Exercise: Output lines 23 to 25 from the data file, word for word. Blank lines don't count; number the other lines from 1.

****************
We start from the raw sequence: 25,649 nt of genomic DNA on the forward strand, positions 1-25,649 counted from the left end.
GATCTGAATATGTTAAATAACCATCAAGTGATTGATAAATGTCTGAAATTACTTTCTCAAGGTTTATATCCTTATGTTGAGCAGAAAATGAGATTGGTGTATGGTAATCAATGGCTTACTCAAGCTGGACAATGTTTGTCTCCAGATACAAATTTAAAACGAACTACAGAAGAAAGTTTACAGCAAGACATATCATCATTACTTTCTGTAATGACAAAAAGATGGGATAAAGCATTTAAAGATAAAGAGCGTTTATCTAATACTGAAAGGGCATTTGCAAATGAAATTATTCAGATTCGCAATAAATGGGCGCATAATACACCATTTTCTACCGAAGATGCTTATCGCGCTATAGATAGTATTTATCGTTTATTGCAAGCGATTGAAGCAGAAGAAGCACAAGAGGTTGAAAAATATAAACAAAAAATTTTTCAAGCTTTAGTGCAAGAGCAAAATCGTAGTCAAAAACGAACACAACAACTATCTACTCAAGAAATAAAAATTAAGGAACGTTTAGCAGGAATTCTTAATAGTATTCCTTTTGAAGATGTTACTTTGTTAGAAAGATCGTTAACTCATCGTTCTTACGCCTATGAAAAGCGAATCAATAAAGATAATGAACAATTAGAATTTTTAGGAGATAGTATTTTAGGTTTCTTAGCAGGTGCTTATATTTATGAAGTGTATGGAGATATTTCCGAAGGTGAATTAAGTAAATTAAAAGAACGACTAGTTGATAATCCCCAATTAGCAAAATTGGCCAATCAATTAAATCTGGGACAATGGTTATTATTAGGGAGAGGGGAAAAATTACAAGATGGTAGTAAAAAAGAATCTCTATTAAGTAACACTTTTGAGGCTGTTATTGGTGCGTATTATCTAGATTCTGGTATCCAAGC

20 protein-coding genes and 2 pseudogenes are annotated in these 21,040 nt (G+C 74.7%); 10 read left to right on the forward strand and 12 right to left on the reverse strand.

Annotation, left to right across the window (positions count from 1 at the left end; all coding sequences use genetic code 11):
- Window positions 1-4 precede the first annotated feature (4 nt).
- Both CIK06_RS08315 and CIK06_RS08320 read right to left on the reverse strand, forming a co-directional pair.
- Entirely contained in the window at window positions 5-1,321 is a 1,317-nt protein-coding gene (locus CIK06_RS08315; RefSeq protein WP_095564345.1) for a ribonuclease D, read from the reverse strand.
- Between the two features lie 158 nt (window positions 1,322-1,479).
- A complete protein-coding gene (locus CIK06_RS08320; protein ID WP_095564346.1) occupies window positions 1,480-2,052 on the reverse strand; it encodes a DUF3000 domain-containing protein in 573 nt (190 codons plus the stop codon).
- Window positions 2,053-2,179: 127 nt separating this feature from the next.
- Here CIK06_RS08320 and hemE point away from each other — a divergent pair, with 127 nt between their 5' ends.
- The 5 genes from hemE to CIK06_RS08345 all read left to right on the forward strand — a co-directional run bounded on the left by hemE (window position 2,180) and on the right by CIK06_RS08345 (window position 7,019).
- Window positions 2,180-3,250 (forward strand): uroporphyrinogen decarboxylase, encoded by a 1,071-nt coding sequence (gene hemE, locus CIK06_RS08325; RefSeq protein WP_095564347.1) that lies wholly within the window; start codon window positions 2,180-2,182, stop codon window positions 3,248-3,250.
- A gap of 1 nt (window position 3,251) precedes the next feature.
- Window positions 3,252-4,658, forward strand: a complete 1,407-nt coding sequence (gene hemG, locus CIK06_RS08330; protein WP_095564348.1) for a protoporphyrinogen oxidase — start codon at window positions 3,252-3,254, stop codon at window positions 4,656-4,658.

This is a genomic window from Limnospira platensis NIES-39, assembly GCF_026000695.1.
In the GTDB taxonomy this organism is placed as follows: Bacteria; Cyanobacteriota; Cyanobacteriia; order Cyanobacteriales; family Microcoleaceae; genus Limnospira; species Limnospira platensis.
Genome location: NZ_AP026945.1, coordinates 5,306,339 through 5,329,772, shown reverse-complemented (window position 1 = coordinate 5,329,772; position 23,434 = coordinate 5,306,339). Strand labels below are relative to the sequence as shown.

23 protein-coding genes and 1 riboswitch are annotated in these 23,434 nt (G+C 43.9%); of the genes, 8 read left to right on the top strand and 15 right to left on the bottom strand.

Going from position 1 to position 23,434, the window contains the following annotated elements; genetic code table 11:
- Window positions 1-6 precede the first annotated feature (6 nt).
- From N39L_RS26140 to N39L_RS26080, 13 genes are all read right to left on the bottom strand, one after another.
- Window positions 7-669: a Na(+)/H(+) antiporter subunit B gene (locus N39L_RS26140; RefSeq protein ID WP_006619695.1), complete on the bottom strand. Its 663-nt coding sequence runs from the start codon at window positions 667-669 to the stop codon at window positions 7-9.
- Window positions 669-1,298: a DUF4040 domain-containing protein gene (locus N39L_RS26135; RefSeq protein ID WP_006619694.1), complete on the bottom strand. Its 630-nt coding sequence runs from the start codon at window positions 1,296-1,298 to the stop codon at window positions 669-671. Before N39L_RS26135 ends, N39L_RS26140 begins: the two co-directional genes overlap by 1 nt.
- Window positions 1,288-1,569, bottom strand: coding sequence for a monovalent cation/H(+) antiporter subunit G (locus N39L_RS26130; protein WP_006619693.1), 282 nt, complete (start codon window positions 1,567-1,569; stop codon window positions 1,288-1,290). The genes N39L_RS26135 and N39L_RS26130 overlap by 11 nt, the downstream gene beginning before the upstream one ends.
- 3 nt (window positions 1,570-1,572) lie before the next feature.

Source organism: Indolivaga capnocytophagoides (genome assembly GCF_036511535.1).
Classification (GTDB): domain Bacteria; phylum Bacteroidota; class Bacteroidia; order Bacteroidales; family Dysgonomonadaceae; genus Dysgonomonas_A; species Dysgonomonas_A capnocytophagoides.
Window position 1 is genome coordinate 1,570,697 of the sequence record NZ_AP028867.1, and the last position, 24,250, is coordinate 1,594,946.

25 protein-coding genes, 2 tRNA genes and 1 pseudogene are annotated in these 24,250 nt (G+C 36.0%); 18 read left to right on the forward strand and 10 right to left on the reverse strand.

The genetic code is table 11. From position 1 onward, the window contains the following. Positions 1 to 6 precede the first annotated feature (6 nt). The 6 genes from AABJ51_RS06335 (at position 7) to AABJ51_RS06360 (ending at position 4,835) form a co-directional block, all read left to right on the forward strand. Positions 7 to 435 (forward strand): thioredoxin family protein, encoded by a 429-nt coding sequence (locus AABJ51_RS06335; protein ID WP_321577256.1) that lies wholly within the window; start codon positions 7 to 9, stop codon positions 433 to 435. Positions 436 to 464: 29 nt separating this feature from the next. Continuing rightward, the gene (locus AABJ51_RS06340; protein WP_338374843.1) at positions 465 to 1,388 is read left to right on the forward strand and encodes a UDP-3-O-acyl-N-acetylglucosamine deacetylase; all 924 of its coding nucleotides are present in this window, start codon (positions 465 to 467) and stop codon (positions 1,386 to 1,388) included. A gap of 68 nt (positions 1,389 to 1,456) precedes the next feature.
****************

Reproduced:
- Window positions 7-669: a Na(+)/H(+) antiporter subunit B gene (locus N39L_RS26140; RefSeq protein ID WP_006619695.1), complete on the bottom strand. Its 663-nt coding sequence runs from the start codon at window positions 667-669 to the stop codon at window positions 7-9.
- Window positions 669-1,298: a DUF4040 domain-containing protein gene (locus N39L_RS26135; RefSeq protein ID WP_006619694.1), complete on the bottom strand. Its 630-nt coding sequence runs from the start codon at window positions 1,296-1,298 to the stop codon at window positions 669-671. Before N39L_RS26135 ends, N39L_RS26140 begins: the two co-directional genes overlap by 1 nt.
- Window positions 1,288-1,569, bottom strand: coding sequence for a monovalent cation/H(+) antiporter subunit G (locus N39L_RS26130; protein WP_006619693.1), 282 nt, complete (start codon window positions 1,567-1,569; stop codon window positions 1,288-1,290). The genes N39L_RS26135 and N39L_RS26130 overlap by 11 nt, the downstream gene beginning before the upstream one ends.